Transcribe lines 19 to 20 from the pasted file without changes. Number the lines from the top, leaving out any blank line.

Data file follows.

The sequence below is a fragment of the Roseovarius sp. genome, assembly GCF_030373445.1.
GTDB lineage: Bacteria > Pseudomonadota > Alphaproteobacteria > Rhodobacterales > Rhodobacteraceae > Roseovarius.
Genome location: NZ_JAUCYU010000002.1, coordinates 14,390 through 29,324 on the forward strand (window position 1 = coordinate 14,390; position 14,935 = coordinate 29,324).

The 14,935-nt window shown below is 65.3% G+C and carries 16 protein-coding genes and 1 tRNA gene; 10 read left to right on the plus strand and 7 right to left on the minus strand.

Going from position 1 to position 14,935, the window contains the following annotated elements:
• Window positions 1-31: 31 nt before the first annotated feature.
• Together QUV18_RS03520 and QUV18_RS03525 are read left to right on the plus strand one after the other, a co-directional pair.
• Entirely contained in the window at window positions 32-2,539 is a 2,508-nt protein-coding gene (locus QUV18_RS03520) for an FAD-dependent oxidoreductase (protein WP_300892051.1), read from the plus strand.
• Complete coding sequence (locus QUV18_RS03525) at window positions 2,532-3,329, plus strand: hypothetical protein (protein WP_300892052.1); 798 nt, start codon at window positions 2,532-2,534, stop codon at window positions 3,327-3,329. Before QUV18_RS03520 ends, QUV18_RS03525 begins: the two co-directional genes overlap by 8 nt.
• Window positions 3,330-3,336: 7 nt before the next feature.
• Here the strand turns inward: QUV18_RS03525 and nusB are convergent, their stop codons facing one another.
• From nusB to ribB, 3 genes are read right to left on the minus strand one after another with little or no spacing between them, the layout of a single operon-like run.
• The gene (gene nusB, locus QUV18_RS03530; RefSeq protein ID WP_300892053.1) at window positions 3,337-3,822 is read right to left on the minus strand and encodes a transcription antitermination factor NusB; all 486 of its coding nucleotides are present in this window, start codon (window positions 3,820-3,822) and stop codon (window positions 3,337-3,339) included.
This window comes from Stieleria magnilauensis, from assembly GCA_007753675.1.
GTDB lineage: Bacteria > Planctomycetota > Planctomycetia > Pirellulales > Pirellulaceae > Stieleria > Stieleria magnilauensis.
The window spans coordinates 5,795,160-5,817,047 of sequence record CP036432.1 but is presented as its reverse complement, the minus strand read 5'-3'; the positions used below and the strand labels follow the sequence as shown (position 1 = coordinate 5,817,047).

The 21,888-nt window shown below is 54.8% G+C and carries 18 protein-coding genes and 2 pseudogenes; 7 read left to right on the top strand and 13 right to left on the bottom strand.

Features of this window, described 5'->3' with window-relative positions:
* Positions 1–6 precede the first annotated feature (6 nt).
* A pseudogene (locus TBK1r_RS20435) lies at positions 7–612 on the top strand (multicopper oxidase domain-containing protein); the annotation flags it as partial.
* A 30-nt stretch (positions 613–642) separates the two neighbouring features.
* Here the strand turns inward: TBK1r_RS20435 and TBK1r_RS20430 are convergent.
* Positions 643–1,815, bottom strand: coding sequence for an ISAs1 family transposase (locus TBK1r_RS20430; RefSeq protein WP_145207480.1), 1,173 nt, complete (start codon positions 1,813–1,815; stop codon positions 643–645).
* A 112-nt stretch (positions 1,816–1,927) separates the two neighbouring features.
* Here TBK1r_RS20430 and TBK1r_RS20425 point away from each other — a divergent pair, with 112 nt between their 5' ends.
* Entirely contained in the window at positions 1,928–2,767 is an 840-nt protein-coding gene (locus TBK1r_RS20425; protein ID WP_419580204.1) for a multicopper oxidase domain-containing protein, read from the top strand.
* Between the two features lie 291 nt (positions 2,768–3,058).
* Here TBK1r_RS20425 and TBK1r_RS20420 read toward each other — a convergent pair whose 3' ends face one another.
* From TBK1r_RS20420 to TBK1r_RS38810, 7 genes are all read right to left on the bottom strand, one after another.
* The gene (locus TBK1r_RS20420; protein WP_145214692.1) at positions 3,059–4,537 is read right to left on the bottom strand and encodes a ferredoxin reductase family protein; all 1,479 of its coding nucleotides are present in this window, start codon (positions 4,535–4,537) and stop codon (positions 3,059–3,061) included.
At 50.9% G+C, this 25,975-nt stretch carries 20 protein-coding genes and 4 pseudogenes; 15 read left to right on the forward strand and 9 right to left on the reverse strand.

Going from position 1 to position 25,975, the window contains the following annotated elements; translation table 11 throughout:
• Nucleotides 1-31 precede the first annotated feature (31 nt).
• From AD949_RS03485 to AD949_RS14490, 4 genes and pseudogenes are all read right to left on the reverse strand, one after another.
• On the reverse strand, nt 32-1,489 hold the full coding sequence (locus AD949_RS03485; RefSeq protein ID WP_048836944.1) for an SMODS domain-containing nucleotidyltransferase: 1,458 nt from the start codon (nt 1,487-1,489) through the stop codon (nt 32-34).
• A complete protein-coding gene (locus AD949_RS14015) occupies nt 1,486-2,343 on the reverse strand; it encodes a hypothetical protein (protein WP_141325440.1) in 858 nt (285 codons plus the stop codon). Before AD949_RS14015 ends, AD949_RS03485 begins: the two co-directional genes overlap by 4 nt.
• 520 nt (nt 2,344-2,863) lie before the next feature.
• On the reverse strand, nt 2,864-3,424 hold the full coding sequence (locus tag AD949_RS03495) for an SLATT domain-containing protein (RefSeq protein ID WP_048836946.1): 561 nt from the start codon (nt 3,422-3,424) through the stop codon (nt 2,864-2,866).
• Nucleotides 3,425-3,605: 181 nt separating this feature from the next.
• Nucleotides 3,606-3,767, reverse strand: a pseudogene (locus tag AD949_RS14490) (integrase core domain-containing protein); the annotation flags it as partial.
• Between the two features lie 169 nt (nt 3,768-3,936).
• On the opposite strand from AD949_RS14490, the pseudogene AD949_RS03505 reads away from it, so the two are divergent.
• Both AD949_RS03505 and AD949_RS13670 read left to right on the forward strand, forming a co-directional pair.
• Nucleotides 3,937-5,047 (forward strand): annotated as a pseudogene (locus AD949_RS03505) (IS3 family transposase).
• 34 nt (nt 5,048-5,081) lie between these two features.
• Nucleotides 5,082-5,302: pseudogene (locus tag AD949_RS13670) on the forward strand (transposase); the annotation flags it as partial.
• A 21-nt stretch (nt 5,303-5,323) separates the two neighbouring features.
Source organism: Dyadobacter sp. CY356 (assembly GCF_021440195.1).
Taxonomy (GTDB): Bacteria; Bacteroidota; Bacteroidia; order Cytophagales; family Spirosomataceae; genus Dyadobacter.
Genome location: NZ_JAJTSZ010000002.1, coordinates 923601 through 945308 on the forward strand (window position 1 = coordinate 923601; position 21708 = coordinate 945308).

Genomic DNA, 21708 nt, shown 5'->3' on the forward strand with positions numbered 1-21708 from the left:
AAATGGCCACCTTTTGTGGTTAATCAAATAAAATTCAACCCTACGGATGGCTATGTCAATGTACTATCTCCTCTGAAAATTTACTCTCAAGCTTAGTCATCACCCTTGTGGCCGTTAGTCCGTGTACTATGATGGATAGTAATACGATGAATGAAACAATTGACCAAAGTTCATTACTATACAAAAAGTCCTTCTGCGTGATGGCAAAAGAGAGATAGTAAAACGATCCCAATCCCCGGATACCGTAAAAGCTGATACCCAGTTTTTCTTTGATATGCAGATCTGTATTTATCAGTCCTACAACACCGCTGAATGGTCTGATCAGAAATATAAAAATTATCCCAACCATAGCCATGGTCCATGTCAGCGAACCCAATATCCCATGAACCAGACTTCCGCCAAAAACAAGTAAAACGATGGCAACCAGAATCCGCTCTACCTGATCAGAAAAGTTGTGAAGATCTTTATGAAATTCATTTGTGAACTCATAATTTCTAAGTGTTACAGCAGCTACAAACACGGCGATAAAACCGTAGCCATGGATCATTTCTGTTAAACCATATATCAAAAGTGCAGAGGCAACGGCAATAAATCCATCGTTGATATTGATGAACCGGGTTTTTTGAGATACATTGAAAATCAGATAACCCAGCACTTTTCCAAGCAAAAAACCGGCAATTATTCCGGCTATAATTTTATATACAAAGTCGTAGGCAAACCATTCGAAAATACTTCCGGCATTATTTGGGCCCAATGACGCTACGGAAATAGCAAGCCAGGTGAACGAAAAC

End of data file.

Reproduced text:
* Positions 1–6 precede the first annotated feature (6 nt).
* A pseudogene (locus TBK1r_RS20435) lies at positions 7–612 on the top strand (multicopper oxidase domain-containing protein); the annotation flags it as partial.